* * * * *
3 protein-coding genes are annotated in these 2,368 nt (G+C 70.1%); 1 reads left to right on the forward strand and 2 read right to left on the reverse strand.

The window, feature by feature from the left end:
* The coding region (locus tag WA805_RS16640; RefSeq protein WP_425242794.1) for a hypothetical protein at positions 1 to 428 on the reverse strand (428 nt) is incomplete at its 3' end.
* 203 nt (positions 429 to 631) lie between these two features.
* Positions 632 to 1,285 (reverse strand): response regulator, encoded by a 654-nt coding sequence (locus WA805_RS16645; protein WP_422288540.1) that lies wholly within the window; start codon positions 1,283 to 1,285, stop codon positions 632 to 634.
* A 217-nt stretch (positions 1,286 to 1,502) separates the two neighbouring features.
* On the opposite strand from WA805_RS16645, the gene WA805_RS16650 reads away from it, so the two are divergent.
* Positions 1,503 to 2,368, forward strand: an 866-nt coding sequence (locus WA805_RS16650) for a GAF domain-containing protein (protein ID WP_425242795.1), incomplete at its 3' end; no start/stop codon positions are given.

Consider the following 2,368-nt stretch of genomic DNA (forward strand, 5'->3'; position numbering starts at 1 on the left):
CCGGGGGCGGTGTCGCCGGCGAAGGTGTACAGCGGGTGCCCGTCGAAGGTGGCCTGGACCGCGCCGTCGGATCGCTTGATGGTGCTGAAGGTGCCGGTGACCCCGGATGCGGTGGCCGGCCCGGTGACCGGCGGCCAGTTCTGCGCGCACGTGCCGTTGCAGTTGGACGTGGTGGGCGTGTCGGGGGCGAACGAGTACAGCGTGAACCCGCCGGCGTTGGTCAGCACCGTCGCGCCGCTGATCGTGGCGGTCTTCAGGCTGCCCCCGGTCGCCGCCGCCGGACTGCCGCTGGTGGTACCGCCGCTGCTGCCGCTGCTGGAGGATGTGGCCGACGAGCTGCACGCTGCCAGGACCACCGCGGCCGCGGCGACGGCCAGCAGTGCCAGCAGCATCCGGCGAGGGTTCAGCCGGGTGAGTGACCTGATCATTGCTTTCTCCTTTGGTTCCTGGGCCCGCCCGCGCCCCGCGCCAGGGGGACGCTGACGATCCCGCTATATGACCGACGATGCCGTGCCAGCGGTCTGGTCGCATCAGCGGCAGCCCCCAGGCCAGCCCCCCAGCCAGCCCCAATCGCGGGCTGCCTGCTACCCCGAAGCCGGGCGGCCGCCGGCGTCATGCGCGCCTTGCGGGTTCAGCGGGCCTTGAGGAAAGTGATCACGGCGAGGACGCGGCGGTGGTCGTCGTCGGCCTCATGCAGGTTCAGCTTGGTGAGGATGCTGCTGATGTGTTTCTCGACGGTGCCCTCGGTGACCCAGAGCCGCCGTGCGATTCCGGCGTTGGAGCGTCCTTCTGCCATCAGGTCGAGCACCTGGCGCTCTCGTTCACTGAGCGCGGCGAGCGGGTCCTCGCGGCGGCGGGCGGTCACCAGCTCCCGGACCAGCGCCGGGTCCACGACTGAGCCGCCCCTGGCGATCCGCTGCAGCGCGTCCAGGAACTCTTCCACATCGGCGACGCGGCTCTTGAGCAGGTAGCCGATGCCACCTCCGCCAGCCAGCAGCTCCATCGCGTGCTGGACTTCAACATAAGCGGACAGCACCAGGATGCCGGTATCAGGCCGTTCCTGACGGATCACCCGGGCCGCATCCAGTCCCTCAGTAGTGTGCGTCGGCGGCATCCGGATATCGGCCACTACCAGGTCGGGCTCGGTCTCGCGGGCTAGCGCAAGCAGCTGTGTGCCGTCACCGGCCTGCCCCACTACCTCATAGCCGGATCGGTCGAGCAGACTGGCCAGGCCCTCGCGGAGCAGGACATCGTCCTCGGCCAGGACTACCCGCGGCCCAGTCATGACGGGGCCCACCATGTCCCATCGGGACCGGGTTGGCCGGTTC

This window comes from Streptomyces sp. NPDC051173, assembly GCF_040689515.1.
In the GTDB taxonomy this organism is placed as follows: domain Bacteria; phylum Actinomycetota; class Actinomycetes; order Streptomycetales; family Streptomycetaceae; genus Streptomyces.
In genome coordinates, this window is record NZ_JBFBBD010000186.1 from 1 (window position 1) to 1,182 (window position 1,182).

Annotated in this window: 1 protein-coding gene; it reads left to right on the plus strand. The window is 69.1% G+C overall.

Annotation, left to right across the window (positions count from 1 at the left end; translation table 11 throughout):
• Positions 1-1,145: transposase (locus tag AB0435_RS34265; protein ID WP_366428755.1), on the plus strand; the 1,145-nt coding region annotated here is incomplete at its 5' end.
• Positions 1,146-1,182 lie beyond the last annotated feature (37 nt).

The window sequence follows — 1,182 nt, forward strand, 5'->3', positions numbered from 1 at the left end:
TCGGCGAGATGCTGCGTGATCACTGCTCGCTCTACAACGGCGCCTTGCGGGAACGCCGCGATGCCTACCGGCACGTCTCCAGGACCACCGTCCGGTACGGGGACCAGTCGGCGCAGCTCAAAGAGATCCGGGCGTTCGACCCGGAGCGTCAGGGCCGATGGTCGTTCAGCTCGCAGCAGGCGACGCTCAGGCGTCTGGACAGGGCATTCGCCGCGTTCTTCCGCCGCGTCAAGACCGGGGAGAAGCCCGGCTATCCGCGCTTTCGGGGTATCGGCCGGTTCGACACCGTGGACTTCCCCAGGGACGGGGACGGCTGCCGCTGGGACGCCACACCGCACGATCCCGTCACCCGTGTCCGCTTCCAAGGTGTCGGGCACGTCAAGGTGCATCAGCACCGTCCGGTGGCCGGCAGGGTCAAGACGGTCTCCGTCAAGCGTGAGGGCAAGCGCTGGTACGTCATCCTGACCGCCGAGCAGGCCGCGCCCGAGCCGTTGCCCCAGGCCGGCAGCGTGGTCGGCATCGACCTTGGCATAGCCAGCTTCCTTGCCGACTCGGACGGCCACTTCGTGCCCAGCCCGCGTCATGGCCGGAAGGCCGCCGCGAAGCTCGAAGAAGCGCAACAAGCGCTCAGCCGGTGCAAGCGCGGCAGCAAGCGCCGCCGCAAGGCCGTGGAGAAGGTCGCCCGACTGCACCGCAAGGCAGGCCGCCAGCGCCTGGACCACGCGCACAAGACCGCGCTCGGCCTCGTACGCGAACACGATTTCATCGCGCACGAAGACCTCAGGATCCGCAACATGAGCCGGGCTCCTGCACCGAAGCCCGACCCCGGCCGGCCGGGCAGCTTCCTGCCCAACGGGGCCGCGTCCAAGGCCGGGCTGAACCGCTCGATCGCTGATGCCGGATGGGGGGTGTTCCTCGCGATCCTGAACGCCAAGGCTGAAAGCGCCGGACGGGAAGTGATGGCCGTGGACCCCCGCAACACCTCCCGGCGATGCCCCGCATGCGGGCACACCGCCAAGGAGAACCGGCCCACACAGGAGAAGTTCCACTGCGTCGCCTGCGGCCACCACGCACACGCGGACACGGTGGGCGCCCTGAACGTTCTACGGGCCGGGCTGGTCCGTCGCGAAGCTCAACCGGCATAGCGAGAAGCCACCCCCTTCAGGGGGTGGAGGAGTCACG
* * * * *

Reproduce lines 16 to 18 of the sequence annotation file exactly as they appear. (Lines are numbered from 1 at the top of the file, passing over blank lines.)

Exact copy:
• Positions 1-1,145: transposase (locus tag AB0435_RS34265; protein ID WP_366428755.1), on the plus strand; the 1,145-nt coding region annotated here is incomplete at its 5' end.
• Positions 1,146-1,182 lie beyond the last annotated feature (37 nt).

The window sequence follows — 1,182 nt, forward strand, 5'->3', positions numbered from 1 at the left end: